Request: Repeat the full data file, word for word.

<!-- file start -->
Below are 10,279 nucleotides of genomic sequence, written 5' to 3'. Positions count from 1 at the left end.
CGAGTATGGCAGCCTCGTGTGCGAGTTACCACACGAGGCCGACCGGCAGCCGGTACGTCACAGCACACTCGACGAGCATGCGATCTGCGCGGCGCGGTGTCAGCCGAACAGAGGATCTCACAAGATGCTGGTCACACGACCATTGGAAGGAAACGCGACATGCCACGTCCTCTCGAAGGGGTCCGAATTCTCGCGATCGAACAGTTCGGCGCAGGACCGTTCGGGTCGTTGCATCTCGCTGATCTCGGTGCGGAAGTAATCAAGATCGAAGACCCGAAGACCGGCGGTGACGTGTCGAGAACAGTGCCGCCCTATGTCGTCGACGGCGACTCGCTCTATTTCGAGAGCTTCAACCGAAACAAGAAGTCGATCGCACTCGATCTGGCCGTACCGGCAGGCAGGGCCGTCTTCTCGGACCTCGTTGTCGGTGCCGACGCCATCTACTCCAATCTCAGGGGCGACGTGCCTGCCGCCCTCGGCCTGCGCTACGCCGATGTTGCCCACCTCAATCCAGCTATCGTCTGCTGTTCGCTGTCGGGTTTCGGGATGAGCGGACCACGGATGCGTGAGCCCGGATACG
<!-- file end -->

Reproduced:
Below are 10,279 nucleotides of genomic sequence, written 5' to 3'. Positions count from 1 at the left end.
CGAGTATGGCAGCCTCGTGTGCGAGTTACCACACGAGGCCGACCGGCAGCCGGTACGTCACAGCACACTCGACGAGCATGCGATCTGCGCGGCGCGGTGTCAGCCGAACAGAGGATCTCACAAGATGCTGGTCACACGACCATTGGAAGGAAACGCGACATGCCACGTCCTCTCGAAGGGGTCCGAATTCTCGCGATCGAACAGTTCGGCGCAGGACCGTTCGGGTCGTTGCATCTCGCTGATCTCGGTGCGGAAGTAATCAAGATCGAAGACCCGAAGACCGGCGGTGACGTGTCGAGAACAGTGCCGCCCTATGTCGTCGACGGCGACTCGCTCTATTTCGAGAGCTTCAACCGAAACAAGAAGTCGATCGCACTCGATCTGGCCGTACCGGCAGGCAGGGCCGTCTTCTCGGACCTCGTTGTCGGTGCCGACGCCATCTACTCCAATCTCAGGGGCGACGTGCCTGCCGCCCTCGGCCTGCGCTACGCCGATGTTGCCCACCTCAATCCAGCTATCGTCTGCTGTTCGCTGTCGGGTTTCGGGATGAGCGGACCACGGATGCGTGAGCCCGGATACG